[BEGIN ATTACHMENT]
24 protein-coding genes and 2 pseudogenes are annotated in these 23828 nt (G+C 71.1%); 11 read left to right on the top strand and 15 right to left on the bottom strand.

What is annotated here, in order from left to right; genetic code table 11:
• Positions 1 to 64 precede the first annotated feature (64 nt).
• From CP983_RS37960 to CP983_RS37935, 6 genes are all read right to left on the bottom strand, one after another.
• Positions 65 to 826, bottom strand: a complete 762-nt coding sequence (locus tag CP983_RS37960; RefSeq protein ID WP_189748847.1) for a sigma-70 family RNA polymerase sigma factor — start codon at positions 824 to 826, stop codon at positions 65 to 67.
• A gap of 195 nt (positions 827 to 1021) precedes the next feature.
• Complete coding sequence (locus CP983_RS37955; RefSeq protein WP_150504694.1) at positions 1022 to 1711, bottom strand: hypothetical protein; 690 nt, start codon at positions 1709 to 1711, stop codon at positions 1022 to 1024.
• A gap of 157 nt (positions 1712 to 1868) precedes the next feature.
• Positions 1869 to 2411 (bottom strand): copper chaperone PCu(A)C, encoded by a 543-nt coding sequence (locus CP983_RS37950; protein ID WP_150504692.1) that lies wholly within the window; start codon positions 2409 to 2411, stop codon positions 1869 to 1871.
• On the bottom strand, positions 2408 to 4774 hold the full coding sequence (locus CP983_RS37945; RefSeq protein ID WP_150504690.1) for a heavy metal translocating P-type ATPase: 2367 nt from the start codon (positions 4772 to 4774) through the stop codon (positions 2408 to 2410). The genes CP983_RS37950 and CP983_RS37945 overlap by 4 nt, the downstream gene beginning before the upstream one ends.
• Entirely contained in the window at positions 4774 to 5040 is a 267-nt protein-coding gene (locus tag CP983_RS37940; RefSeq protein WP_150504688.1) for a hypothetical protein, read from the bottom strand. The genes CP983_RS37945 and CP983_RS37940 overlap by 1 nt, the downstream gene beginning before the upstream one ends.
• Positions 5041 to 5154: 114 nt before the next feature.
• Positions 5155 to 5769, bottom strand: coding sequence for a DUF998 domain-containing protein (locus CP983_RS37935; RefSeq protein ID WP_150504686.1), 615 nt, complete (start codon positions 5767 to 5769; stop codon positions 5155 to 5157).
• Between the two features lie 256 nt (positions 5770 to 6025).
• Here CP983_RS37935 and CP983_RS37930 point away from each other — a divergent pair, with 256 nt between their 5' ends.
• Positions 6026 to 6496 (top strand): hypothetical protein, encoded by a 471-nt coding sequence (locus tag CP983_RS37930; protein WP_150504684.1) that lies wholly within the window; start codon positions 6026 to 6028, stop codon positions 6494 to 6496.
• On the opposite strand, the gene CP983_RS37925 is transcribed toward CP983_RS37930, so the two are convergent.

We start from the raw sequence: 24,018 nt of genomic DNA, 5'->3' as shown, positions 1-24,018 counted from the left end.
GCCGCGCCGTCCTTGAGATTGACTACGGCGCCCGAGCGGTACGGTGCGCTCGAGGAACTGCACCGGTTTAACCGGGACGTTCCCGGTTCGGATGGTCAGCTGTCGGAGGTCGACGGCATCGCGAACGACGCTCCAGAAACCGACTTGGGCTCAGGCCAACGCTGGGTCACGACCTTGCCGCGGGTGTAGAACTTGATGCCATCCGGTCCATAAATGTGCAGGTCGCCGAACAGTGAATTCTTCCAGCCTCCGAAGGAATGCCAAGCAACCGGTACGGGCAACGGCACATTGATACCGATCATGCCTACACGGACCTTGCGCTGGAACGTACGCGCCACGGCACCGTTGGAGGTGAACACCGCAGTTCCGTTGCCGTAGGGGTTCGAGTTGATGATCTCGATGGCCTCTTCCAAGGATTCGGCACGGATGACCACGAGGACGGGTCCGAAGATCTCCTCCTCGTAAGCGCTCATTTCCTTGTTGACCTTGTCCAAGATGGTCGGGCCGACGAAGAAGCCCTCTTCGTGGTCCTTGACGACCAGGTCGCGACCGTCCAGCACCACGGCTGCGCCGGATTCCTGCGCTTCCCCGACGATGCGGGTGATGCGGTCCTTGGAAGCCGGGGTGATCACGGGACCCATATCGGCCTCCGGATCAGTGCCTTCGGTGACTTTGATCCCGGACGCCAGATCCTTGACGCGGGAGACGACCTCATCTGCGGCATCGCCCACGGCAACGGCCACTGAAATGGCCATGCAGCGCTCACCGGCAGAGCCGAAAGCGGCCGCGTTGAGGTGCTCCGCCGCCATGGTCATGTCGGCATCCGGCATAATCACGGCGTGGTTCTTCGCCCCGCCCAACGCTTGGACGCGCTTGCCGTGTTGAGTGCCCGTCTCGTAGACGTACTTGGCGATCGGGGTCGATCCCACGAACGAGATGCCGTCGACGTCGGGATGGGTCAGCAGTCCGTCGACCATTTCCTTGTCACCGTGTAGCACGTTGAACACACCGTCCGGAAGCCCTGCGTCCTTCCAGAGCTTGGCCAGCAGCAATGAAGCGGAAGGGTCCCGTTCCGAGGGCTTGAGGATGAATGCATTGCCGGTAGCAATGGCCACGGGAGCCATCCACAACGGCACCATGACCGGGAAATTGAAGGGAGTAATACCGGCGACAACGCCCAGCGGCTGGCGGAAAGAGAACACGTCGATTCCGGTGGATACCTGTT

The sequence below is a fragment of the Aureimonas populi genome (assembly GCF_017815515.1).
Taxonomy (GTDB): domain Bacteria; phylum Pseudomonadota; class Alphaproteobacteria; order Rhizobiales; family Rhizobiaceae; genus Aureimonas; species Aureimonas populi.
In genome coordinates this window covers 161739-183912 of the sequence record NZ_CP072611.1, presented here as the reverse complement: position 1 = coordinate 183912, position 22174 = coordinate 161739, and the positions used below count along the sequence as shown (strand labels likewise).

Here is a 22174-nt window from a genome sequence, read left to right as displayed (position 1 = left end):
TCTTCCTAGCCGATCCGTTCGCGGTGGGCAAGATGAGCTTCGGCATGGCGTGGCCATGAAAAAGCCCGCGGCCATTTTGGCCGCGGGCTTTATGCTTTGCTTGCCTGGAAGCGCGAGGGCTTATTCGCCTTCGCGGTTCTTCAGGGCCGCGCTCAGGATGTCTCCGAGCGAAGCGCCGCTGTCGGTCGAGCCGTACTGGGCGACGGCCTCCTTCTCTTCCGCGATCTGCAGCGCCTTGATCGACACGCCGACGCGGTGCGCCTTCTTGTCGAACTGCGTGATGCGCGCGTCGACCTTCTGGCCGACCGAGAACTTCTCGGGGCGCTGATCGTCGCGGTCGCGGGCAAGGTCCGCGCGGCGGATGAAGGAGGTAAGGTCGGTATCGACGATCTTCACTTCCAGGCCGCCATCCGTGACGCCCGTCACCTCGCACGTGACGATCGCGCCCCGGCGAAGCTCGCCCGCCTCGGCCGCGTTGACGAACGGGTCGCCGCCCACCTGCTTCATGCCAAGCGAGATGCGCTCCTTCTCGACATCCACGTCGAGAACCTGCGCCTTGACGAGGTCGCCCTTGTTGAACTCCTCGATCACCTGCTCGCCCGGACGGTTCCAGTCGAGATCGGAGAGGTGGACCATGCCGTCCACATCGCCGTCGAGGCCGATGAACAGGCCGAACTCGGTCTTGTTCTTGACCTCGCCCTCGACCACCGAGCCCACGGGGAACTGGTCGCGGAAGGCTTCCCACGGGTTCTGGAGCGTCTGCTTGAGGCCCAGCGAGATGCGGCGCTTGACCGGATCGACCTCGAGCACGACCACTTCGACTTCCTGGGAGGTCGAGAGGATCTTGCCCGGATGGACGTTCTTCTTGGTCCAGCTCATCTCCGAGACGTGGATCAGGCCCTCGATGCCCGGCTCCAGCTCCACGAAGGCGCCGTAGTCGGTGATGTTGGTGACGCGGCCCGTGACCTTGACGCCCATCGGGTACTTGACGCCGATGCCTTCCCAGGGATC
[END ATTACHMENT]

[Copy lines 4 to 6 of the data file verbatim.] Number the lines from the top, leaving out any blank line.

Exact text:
• From CP983_RS37960 to CP983_RS37935, 6 genes are all read right to left on the bottom strand, one after another.
• Positions 65 to 826, bottom strand: a complete 762-nt coding sequence (locus tag CP983_RS37960; RefSeq protein ID WP_189748847.1) for a sigma-70 family RNA polymerase sigma factor — start codon at positions 824 to 826, stop codon at positions 65 to 67.
• A gap of 195 nt (positions 827 to 1021) precedes the next feature.